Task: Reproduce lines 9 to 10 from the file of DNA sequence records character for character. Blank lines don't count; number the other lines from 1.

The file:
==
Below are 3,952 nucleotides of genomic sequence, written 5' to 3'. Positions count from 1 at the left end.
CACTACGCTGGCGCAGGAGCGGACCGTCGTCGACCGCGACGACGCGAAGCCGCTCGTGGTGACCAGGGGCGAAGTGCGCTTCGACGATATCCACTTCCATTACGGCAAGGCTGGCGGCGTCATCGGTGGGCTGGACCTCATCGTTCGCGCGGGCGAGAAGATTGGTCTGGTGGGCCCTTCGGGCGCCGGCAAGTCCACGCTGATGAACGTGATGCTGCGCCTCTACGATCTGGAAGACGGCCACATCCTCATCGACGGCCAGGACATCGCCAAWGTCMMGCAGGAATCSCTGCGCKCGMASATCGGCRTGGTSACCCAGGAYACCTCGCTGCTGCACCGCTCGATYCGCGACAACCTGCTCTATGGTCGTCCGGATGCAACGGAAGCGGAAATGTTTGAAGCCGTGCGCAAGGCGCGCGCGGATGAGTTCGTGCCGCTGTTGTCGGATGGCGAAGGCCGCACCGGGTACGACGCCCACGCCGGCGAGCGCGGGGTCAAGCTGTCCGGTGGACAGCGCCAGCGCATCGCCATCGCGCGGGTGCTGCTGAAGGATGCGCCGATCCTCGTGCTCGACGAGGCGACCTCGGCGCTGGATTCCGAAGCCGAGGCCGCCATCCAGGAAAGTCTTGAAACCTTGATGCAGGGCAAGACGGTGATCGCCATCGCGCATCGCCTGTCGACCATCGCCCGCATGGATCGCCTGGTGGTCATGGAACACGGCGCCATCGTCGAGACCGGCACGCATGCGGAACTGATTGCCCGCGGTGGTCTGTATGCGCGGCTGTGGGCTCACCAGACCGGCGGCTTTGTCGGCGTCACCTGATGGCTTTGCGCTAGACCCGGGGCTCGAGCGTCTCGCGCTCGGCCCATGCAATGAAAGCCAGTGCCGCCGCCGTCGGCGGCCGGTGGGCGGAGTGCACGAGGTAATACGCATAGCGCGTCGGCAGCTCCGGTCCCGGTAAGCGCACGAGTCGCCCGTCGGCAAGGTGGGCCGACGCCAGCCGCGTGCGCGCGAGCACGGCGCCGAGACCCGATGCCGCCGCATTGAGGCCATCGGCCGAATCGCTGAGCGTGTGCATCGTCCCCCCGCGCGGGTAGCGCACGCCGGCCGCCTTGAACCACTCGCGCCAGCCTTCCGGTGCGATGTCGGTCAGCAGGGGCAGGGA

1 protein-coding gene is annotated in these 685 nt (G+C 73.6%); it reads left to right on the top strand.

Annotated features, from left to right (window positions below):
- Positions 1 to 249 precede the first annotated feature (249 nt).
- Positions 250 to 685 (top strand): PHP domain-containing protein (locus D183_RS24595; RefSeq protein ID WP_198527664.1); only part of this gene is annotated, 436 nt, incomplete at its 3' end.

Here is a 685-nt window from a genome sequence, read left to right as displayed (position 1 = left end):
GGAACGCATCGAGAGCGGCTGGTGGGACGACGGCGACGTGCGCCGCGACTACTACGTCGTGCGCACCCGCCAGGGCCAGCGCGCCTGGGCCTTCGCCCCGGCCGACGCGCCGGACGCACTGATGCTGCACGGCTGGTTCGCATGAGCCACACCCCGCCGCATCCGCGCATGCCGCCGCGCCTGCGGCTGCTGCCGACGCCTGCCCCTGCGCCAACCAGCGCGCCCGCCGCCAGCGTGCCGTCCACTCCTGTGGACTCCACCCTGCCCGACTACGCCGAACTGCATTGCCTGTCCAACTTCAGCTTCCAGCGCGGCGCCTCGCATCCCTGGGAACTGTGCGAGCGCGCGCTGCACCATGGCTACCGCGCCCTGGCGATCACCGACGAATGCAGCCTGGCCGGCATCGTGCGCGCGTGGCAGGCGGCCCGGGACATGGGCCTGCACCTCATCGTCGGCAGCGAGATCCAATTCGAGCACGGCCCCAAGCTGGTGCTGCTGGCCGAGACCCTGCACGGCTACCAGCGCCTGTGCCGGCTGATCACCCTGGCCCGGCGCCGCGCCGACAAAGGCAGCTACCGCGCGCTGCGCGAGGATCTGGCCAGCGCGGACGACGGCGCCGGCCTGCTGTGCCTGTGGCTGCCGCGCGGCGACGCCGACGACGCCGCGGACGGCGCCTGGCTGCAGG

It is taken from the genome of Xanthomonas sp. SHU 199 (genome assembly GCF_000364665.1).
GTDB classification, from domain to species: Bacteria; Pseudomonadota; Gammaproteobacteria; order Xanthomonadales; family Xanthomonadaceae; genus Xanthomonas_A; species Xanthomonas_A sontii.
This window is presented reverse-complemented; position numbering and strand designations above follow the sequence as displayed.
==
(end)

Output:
It is taken from the genome of Xanthomonas sp. SHU 199 (genome assembly GCF_000364665.1).
GTDB classification, from domain to species: Bacteria; Pseudomonadota; Gammaproteobacteria; order Xanthomonadales; family Xanthomonadaceae; genus Xanthomonas_A; species Xanthomonas_A sontii.